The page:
Diversity has become a common word. Yet, we are sometimes far from embracing diversity and accepting individual differences. It can be challenging to look at people as human beings, beyond their race, ethnicity, gender, sexual orientation, beyond their socio-economic situation, their age, their physical appearance, their abilities or disabilities, their political viewpoints or religious beliefs. It can be even more challenging if several characteristics that we do not especially care for happen to be combined in the same person.
Respect or tolerance for people who are completely different from us is an art that we all have to master. This may even require courage when we have to go as far as getting along with people who don’t tolerate diversity themselves. Should we roll over? I don’t think so… Can we politely ignore them? Certainly. What about the idea of uncovering a deeper sense of humanity in us and others? It’s not always as problematic as we believe. That’s something we often experience in the arts almost unbeknownst to us. We like Jean Valjean in Les Miz even though he has quite a few traits and a history that we could easily disapprove of.
In our industry, ensuring diversity should not be a subject for discussion: after all, aren’t we supposed to primarily look at people for their ability to perform the job? Yet, can we always be so abstract? Don’t we say that we hire people — and not simply functional cogs for our corporate machine?
The legislative framework prevents us from overlooking diversity mandates and the fact that we all operate in an open social world may help us think twice. Yet, do we build great teams if we only look at diversity as something we must comply with or as a matter of law and quotas for paperwork? Diversity is a must. Yet, let’s make it more than that: something we want to do. Let’s think of it as the opportunity for us to get out of our comfort zone, open up and draw a new energy from different people. Diversity is the engine of personal discovery and mutual learning.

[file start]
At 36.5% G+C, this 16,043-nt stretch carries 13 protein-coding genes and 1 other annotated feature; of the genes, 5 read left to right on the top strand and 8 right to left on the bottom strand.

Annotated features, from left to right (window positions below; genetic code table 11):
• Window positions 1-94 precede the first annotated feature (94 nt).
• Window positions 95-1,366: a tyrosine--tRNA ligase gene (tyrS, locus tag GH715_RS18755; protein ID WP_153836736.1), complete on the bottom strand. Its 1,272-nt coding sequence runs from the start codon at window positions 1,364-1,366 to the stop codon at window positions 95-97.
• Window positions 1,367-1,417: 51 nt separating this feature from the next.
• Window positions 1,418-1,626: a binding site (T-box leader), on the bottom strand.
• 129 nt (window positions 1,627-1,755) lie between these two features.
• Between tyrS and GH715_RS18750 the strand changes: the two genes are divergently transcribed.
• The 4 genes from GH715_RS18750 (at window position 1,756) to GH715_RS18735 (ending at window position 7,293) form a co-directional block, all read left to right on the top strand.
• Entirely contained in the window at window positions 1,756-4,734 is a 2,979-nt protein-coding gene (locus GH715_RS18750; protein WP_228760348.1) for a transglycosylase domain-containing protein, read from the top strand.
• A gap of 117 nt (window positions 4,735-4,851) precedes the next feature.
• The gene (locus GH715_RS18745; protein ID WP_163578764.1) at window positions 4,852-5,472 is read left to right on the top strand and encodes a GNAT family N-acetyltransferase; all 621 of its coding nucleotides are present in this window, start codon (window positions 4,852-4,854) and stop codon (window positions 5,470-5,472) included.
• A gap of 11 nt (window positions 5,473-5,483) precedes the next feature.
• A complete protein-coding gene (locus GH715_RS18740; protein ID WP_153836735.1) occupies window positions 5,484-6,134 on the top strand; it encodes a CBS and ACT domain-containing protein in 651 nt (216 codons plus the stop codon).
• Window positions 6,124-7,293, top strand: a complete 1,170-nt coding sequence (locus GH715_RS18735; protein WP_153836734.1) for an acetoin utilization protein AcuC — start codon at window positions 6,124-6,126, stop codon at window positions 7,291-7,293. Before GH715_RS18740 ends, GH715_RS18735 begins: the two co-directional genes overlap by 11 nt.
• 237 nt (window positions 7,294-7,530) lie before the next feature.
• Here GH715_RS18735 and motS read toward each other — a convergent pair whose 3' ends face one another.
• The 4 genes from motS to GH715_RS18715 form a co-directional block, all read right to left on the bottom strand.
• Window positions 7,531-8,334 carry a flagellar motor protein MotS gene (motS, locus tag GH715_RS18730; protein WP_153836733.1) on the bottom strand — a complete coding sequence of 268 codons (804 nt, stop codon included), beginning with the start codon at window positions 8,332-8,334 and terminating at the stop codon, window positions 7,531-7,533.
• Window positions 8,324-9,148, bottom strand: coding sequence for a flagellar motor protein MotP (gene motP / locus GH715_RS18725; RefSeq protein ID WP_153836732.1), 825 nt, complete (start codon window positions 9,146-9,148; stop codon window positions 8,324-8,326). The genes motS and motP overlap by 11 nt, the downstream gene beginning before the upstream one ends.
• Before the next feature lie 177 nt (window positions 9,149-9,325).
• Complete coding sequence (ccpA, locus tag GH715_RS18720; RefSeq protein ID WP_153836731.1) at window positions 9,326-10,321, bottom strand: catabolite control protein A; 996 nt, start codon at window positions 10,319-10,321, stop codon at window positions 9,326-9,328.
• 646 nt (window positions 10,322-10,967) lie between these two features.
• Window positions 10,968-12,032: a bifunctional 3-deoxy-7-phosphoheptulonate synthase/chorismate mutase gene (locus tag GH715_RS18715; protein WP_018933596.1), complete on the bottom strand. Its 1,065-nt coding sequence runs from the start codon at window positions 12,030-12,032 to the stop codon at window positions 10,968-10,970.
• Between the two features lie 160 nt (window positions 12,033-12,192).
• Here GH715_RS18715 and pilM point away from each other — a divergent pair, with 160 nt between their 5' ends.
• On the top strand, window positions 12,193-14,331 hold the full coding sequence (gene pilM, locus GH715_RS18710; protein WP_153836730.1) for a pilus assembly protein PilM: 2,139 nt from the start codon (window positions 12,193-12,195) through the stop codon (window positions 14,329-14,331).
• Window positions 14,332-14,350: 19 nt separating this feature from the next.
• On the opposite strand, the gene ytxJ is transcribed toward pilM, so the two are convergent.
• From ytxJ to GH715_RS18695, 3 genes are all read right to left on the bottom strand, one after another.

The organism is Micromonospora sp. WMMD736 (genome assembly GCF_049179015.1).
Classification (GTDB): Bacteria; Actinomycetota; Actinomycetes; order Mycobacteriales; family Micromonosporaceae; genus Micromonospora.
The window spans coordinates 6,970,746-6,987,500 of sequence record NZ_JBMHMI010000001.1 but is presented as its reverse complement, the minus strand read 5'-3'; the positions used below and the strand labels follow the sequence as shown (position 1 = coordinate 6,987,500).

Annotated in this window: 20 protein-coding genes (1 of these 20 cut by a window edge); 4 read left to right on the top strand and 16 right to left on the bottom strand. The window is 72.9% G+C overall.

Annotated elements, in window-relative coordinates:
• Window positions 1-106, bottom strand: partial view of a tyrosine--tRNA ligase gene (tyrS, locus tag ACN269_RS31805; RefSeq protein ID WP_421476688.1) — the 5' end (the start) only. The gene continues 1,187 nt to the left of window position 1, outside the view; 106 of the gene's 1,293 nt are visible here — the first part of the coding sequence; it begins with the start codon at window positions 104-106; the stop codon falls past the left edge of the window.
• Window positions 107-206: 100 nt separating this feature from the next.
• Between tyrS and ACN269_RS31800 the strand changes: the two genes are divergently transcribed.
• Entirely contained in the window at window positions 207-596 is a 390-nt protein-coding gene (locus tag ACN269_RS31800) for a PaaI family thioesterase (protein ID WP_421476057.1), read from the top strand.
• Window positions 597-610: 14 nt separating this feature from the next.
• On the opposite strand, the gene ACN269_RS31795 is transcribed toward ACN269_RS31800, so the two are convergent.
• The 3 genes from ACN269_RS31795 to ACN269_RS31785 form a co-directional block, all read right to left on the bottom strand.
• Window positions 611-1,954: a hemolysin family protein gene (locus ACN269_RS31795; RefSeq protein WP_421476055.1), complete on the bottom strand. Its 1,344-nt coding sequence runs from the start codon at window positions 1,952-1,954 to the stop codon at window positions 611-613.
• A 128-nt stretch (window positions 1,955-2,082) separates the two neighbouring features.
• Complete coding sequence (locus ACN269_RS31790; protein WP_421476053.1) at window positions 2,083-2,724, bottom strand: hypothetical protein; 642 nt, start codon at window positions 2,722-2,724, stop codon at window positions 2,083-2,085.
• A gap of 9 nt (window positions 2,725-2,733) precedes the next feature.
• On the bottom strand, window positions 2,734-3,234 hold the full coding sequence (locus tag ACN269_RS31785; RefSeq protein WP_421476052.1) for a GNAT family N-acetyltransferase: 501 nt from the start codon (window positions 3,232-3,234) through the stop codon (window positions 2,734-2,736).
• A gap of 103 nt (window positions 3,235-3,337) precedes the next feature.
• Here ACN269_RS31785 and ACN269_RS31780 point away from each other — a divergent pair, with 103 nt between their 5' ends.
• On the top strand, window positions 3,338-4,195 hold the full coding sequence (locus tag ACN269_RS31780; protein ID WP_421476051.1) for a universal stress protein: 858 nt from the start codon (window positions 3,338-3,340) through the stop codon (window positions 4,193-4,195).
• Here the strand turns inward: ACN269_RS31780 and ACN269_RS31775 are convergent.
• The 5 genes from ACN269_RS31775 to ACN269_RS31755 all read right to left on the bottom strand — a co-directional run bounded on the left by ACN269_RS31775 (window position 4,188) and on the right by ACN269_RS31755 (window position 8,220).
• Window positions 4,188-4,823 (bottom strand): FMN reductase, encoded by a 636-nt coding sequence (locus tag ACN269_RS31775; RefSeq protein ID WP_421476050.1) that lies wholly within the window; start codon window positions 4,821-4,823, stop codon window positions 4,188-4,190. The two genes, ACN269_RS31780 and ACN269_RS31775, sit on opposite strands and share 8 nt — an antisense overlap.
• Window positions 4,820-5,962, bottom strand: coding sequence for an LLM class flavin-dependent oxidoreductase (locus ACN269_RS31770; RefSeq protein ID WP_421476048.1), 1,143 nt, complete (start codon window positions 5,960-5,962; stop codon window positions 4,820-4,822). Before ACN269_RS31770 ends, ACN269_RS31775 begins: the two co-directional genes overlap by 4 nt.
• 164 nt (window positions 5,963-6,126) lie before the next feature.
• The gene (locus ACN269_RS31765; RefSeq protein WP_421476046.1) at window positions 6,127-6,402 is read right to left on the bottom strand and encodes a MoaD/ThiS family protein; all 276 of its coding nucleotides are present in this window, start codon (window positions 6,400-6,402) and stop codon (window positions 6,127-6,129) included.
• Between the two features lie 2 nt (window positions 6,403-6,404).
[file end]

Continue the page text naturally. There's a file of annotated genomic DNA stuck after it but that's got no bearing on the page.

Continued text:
Researchers are all unanimous about the benefits organizations obtain from a systematic and continuous commitment to fostering diversity. First in line to make this happen are recruiters and hiring managers, and they can do it well only if they internalize this organizational value and make it part of their own personal values system. Reinventing diversity may first be about feeling it.
The question you may now ask yourself is this: How many people who are different from you did you end up hiring in your career? If the response is that you do not exactly know, ask yourself why you don’t know and if you have the right tools to manage diversity at the talent acquisition level.